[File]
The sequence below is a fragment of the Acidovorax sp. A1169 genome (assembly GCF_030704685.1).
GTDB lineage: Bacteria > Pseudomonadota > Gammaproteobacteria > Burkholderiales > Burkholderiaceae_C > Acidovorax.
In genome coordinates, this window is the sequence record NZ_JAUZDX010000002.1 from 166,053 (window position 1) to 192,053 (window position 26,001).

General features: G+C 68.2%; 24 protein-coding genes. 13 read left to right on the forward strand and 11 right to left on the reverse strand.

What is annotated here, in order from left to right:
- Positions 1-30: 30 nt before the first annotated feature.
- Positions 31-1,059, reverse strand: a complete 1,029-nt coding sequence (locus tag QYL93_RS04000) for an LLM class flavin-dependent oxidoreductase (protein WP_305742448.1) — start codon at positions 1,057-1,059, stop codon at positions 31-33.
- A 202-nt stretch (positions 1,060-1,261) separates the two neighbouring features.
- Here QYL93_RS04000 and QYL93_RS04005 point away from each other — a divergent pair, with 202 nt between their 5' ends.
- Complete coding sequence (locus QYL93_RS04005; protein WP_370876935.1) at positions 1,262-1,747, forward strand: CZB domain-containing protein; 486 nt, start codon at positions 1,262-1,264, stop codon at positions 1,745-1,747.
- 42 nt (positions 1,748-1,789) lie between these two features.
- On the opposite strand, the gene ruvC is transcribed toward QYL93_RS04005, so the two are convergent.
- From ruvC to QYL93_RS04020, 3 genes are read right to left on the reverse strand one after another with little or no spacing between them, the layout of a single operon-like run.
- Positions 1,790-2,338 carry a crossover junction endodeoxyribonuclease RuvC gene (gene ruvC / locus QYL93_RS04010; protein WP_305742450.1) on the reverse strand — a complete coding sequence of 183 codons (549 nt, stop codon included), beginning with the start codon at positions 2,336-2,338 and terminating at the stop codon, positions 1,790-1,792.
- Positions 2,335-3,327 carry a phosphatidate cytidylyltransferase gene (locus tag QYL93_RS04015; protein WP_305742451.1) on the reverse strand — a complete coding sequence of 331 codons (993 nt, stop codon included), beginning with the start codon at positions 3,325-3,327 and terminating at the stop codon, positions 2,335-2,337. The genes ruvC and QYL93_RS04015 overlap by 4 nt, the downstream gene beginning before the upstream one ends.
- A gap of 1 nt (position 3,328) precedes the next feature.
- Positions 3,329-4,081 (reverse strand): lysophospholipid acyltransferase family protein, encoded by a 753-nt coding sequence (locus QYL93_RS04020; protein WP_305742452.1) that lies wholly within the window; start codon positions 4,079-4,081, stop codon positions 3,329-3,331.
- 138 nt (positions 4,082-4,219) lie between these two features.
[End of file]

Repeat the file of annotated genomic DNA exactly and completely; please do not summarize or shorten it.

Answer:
The sequence below is a fragment of the Acidovorax sp. A1169 genome (assembly GCF_030704685.1).
GTDB lineage: Bacteria > Pseudomonadota > Gammaproteobacteria > Burkholderiales > Burkholderiaceae_C > Acidovorax.
In genome coordinates, this window is the sequence record NZ_JAUZDX010000002.1 from 166,053 (window position 1) to 192,053 (window position 26,001).

General features: G+C 68.2%; 24 protein-coding genes. 13 read left to right on the forward strand and 11 right to left on the reverse strand.

What is annotated here, in order from left to right:
- Positions 1-30: 30 nt before the first annotated feature.
- Positions 31-1,059, reverse strand: a complete 1,029-nt coding sequence (locus tag QYL93_RS04000) for an LLM class flavin-dependent oxidoreductase (protein WP_305742448.1) — start codon at positions 1,057-1,059, stop codon at positions 31-33.
- A 202-nt stretch (positions 1,060-1,261) separates the two neighbouring features.
- Here QYL93_RS04000 and QYL93_RS04005 point away from each other — a divergent pair, with 202 nt between their 5' ends.
- Complete coding sequence (locus QYL93_RS04005; protein WP_370876935.1) at positions 1,262-1,747, forward strand: CZB domain-containing protein; 486 nt, start codon at positions 1,262-1,264, stop codon at positions 1,745-1,747.
- 42 nt (positions 1,748-1,789) lie between these two features.
- On the opposite strand, the gene ruvC is transcribed toward QYL93_RS04005, so the two are convergent.
- From ruvC to QYL93_RS04020, 3 genes are read right to left on the reverse strand one after another with little or no spacing between them, the layout of a single operon-like run.
- Positions 1,790-2,338 carry a crossover junction endodeoxyribonuclease RuvC gene (gene ruvC / locus QYL93_RS04010; protein WP_305742450.1) on the reverse strand — a complete coding sequence of 183 codons (549 nt, stop codon included), beginning with the start codon at positions 2,336-2,338 and terminating at the stop codon, positions 1,790-1,792.
- Positions 2,335-3,327 carry a phosphatidate cytidylyltransferase gene (locus tag QYL93_RS04015; protein WP_305742451.1) on the reverse strand — a complete coding sequence of 331 codons (993 nt, stop codon included), beginning with the start codon at positions 3,325-3,327 and terminating at the stop codon, positions 2,335-2,337. The genes ruvC and QYL93_RS04015 overlap by 4 nt, the downstream gene beginning before the upstream one ends.
- A gap of 1 nt (position 3,328) precedes the next feature.
- Positions 3,329-4,081 (reverse strand): lysophospholipid acyltransferase family protein, encoded by a 753-nt coding sequence (locus QYL93_RS04020; protein WP_305742452.1) that lies wholly within the window; start codon positions 4,079-4,081, stop codon positions 3,329-3,331.
- 138 nt (positions 4,082-4,219) lie between these two features.